It was a Wednesday night, and we were in the twilight zone where it was too early to go to bed but too late to start something that involved effort. After a few awkward minutes of hemming and hawing, I fired up Hatsune Miku: Project DIVA MegaMix/Mega 39s.
With minimal explanation of why I was suddenly playing a rhythm game written nearly entirely in Japanese—a language that I don’t speak—I picked some of my favorite songs and dove into the zone, thumbs matching the beat. After the second song, one of my housemates asked me when I had started playing this game.
“Oh, right around when quarantine started,” I said.
“Oh,” he grinned, “This is your quarantine skill!”
I froze. To be honest, when I turned on the Switch, I did want to show off a little bit. But I felt outed: instead of getting a job or writing more or chipping away at my backlog of books, I had spent my extra quarantine hours mastering a rhythm game.
“Yeah,” I slowly said, “I guess it is. You want to try?”
I can’t say that I didn’t enjoy watching him struggle with the timing a little bit.
During my latest roadtrip, I listened to the first episode of Planet Money’s “Summer School” series. As “homework,” they told me to apply the concepts explored in the episode—opportunity cost, sunk cost fallacy, and marginal benefits/costs—to a part of my life in order to find the “market forces underpinning the choices” that I was making (if those words don’t make sense to you, I’d recommend, uh, listening to the episode). The first thing that came to mind was library books, but upon further inspection, these concepts shape my relationship with this rhythm game as well.
Oftentimes, when I think about the amount of my life that I’ve spent playing video games, including mastering the rhythm of “Rolling Girl,” I cringe. But I imagine Professors Justin Wolfers and Betsey Stevenson would wave their hands at the days and weeks I’ve sunk into Kingdom Hearts and Animal Crossing and cry, “Sunk cost! It doesn’t matter! Think about the opportunities you are missing instead.”
Which doesn’t make me feel completely better, but marginally so.
When I choose to play Project Diva, it’s when the marginal benefits of playing a song (gives an injection of accomplishment that my Enneagram Three soul craves, creates bopping beat, demands my full attention) outweigh or equal the marginal costs (doesn’t create community, can’t sing along because I don’t know Japanese, takes time from other leisure activities). I play song after song until the scales finally tip to the negative—I realize that it’s bed time or that I’ve been hogging the TV or that I really should write that next blog post.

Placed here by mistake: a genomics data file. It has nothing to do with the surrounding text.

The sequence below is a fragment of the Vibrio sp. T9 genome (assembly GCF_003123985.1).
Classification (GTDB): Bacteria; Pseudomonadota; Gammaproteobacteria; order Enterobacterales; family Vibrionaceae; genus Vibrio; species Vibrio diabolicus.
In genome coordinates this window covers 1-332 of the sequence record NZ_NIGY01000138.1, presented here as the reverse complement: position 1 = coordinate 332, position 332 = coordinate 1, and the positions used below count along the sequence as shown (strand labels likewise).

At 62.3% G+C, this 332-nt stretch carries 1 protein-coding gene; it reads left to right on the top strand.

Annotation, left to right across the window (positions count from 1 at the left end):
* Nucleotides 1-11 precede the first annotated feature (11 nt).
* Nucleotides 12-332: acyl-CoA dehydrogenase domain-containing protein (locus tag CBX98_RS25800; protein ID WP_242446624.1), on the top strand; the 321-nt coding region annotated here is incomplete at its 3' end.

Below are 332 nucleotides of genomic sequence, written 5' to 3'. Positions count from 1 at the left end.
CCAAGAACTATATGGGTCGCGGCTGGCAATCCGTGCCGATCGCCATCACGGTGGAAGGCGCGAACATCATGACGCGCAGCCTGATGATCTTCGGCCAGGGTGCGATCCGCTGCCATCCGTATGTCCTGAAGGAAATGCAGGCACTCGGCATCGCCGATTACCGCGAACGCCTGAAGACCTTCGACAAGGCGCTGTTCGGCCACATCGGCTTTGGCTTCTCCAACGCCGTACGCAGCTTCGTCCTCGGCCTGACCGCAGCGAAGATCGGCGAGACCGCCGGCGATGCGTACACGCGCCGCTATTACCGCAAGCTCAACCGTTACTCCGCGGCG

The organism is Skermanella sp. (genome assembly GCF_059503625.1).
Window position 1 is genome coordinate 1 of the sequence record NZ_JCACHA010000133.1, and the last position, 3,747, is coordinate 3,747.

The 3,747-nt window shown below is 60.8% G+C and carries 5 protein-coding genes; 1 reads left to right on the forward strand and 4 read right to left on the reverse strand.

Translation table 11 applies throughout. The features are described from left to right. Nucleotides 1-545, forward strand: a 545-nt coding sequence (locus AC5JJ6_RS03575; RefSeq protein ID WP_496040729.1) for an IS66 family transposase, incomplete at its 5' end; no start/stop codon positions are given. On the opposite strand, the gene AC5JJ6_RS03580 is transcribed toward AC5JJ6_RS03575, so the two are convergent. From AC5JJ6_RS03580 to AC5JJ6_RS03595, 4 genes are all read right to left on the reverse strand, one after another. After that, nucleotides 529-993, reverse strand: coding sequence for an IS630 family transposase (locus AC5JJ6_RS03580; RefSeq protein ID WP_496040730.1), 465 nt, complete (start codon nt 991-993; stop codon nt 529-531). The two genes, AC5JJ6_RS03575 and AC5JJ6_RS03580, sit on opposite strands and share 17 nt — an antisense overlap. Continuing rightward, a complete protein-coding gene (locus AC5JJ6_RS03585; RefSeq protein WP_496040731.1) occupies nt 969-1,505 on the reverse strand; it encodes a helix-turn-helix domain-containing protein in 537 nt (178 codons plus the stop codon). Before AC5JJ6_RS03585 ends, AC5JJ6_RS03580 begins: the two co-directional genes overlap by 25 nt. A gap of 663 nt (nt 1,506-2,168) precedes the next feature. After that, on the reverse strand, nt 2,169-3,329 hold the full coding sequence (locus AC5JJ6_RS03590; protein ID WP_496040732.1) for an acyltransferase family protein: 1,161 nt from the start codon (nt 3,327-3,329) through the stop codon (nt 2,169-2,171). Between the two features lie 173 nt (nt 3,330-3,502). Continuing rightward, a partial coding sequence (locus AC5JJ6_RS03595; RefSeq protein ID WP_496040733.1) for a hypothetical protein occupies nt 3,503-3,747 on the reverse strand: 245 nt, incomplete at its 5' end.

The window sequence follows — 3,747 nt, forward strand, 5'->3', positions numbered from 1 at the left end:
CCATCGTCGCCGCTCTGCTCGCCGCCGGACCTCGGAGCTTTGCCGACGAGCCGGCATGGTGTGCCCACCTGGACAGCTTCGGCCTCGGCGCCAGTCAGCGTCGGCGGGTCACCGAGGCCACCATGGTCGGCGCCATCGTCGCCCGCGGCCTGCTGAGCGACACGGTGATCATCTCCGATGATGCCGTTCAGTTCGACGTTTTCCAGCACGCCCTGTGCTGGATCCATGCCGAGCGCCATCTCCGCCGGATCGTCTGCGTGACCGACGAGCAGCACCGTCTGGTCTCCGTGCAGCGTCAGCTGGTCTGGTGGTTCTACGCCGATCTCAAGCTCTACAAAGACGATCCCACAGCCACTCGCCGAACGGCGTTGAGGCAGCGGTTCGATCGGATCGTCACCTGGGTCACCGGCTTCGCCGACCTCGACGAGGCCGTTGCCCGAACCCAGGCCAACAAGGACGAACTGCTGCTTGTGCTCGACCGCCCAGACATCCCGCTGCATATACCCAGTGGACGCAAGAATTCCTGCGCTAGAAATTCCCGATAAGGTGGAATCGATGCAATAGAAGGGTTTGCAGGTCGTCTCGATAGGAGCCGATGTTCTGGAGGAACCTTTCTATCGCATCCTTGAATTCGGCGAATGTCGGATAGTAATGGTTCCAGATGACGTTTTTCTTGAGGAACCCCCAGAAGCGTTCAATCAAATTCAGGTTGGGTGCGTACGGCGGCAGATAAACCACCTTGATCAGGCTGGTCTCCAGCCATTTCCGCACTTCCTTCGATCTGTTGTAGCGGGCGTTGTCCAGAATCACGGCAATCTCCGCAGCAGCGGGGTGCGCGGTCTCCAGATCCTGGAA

There’s also some nostalgia and pride wrapped up in the weighing, if I’m completely honest; mastering a video game beat reminds me of winter break in fifth grade when I was better than all the other elementary schoolers in the YMCA program at Dance Dance Revolution and the countless New Year’s Days where I beat nearly everyone at Guitar Hero 3.
On that Wednesday night and countless other days in spring 2020, I determined it was worth it to slowly get better and better at catching the wave.
Maybe all these fancy economic terms are another way for me to circumvent the little capitalist tyrant in my brain who keeps guilt-tripping me for not being productive at all times. It’s hard enough to accept that I enjoy this game, a game that I believed was only for weebos. But when it comes down to it, I’m just making the choice that gives me the biggest rush of achievement for the smallest investment of my time. It’s a pretty good trade-off, at least for now.
Alex Johnson (‘19) is a virtual computer science teacher and a proud resident of the Creston neighborhood in Grand Rapids. When she isn’t reading Young Adult fiction, she’s playing board games with her housemates, listening to podcasts, scrolling on education Twitter, and preaching the gospel of intentional community to anyone who will listen.